Crime Library: Criminal Minds and Methods

The John Hinckley Case

"This Mind of Mine"

John Hinckley Jr. in court (AP)
John Hinckley Jr. in
court (AP)

Psychiatrist William Carpenter of the University of Maryland was convinced that John was delusional. A tall, well-groomed man with a silvery beard and shoulder-length hair, he was a strong witness for the defense. He told the court that young John had begun a descent into "process" schizophrenia when he was a lonely, isolated teenager. This type of schizophrenic has a blurred sense of identity. Because a sense of self is unformed, they often try to assume bits and pieces of the identities of characters in books and films. Thus, John compulsively imitated {Taxi Driver's} Travis Bickle, wearing the kind of clothes he wore, buying the same kind of guns, and even drinking peach brandy because that was the sort favored by the character.

There were several major attributes that John possessed that pointed to a diagnosis of schizophrenia, Dr. Carpenter told the court. One was "blunted affect" or "an incapacity to have an ordinary emotional arousal that should be associated with events in life." Another was his "autistic retreat from reality." He also showed severe impairment in lacking friends and being unable to work.

Mark David Chapman (AP)
Mark David Chapman

Dr. Carpenter told the court how, after Foster's refusal to meet with him, John withdrew even more into the world of his fantasies. The court heard how John had flown to New York City trying to find a prostitute similar to Foster's character whom he could "rescue." Then he got the idea of impressing her with violence. Despite his own grief, John was strangely encouraged by the murder of John Lennon by Mark David Chapman. Around the time of that slaying, John wrote, "Inside this mind of mind I commit first-page murder. I think of words that would alter history . . . This mind of mind doesn't mind much of anything unless it comes to mind that I'm out of my mind."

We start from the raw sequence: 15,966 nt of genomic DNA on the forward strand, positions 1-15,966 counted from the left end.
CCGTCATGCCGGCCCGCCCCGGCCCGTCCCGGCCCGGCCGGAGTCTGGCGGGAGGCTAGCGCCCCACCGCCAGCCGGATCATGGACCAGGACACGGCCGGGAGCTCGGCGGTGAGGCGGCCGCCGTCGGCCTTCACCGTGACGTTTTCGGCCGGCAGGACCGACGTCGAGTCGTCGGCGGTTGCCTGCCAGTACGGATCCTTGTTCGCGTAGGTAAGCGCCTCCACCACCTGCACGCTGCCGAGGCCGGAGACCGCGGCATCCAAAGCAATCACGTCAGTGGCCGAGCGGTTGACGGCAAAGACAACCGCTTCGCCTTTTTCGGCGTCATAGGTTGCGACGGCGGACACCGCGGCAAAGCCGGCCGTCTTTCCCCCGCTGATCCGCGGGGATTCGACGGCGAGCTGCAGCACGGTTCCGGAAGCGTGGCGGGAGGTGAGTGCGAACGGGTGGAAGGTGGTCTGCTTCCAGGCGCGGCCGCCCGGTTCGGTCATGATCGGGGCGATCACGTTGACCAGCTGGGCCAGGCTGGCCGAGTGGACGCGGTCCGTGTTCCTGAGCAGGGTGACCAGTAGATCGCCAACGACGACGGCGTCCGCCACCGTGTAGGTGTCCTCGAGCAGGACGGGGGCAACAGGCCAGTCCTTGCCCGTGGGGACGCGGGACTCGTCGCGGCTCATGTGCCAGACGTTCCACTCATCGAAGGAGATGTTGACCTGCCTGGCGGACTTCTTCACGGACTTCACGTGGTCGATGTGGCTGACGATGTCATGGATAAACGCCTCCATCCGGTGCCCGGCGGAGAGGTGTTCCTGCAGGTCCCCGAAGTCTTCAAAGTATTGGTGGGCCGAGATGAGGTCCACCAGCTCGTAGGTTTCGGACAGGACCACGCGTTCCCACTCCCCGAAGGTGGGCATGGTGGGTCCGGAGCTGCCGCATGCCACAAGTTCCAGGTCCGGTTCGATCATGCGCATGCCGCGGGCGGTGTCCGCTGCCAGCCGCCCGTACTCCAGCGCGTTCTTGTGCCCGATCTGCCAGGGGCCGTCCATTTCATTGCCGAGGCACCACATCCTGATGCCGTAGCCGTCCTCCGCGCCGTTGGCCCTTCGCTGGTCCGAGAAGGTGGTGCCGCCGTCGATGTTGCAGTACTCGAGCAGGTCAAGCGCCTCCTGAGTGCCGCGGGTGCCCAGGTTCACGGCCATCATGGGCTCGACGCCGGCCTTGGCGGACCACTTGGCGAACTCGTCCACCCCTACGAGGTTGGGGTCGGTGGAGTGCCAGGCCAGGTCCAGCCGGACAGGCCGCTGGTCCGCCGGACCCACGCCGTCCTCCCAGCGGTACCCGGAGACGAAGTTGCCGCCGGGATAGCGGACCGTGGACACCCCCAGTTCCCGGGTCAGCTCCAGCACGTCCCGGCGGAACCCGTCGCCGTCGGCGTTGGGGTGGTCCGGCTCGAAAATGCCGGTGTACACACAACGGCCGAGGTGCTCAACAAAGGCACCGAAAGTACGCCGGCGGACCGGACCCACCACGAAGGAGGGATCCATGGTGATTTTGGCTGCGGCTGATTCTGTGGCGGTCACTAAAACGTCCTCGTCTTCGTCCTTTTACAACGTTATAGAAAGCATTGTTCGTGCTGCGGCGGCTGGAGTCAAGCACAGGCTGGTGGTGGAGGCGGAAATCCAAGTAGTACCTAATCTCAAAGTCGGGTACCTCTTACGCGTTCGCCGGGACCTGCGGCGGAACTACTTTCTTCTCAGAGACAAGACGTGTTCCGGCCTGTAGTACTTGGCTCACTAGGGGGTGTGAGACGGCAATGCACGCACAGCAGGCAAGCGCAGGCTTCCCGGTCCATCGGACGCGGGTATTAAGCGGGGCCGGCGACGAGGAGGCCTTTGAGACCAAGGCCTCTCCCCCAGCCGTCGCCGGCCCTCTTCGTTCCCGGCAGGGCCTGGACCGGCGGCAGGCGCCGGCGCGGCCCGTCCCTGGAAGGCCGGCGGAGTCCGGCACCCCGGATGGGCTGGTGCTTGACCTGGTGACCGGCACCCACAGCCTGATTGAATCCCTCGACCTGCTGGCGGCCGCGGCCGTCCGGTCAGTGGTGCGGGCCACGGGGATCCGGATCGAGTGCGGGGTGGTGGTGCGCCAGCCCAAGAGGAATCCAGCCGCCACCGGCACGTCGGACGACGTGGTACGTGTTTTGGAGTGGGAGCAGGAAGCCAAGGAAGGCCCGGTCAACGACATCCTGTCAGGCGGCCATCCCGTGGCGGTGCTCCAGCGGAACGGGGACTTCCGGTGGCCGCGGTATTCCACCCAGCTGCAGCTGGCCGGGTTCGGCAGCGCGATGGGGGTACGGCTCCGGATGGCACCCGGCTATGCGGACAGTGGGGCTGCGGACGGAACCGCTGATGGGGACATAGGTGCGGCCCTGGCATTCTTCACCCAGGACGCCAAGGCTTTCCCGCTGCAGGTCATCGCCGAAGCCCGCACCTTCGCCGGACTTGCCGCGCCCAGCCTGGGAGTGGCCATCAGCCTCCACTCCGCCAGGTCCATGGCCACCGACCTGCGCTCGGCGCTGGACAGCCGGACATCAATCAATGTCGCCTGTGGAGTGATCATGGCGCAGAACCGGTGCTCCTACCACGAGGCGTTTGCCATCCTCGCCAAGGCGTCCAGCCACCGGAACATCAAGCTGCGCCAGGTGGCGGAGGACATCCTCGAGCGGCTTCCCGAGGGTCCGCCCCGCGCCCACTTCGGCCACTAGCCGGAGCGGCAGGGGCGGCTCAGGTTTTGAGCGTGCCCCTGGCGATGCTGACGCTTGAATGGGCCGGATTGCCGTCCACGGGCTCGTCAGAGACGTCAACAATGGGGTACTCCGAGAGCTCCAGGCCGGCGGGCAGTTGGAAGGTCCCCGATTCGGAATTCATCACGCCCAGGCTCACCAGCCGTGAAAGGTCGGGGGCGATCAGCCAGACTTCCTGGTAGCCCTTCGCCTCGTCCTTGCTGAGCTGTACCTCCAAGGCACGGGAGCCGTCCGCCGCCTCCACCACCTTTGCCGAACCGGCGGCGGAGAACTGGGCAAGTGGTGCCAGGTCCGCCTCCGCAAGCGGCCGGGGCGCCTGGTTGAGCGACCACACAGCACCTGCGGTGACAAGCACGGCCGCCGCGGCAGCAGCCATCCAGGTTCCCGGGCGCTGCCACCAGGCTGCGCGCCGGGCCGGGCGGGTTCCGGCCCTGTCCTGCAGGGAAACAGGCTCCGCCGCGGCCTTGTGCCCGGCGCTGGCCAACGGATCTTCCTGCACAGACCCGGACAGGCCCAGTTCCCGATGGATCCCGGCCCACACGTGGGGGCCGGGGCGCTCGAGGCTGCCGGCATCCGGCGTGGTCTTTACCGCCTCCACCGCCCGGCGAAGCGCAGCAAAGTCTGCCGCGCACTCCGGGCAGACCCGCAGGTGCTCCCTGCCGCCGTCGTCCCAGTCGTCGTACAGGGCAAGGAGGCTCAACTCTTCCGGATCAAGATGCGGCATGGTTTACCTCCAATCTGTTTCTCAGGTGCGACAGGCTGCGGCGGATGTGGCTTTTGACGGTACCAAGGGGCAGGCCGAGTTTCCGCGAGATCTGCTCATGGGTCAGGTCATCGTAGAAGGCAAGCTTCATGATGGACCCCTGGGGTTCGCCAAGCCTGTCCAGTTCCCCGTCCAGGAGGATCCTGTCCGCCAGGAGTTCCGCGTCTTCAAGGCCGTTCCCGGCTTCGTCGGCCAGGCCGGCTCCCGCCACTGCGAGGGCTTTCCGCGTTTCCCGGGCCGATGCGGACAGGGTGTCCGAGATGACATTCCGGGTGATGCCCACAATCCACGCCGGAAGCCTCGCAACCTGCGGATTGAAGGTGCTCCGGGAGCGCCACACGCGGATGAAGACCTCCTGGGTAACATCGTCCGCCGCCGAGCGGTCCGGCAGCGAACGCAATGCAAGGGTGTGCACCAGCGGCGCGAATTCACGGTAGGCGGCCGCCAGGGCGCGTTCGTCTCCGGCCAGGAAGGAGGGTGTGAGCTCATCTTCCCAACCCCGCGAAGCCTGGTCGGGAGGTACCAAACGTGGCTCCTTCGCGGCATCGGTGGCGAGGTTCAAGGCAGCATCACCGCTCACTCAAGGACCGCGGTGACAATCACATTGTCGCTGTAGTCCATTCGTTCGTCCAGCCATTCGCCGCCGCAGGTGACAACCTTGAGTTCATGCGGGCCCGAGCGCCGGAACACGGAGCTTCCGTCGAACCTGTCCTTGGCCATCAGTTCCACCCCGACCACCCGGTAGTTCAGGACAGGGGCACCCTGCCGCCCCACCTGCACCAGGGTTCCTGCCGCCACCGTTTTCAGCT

The psychiatrist testified that when John's parents followed Dr. Hopper's orders and threw him out, their son lost "his last important links with the real world." He put down "J. Travis" as his name when he registered in a Denver motel. He obsessively considered various things that would supposedly bring him and Foster together. For awhile, he considered committing a mass murder at Yale where Foster was going to college. Then again, he might hijack a plane. The actress would be the ransom. Thoughts of suicide also recurred.

Then he came across Reagan's itinerary. Hinckley's illness also manifested itself in the way he interpreted events as being somehow done specifically for him. "There had been a series of Jodie Foster films on TV in a short period of time," Dr. Carpenter said, "that he had sensed that they had been put there in some personal way in relationship to him . . . He had that same kind of highly personalized sense of when the president presumably waved and smiled to a crowd of people" and Hinckley believed Reagan was looking directly at him.

Dr. Carpenter said that he thought that John had a "substantial lack of capacity to appreciate the wrongfulness of his conduct on March 30." On a "purely intellectual level," Dr. Carpenter allowed, the accused knew what he was doing was illegal. "Emotionally he could give no weight to that," the doctor said, because he was "dominated by the inner state by the inner drives that he was trying to accomplish in terms of the ending of his own life and in terms of the culminating relationship with Jodie Foster."

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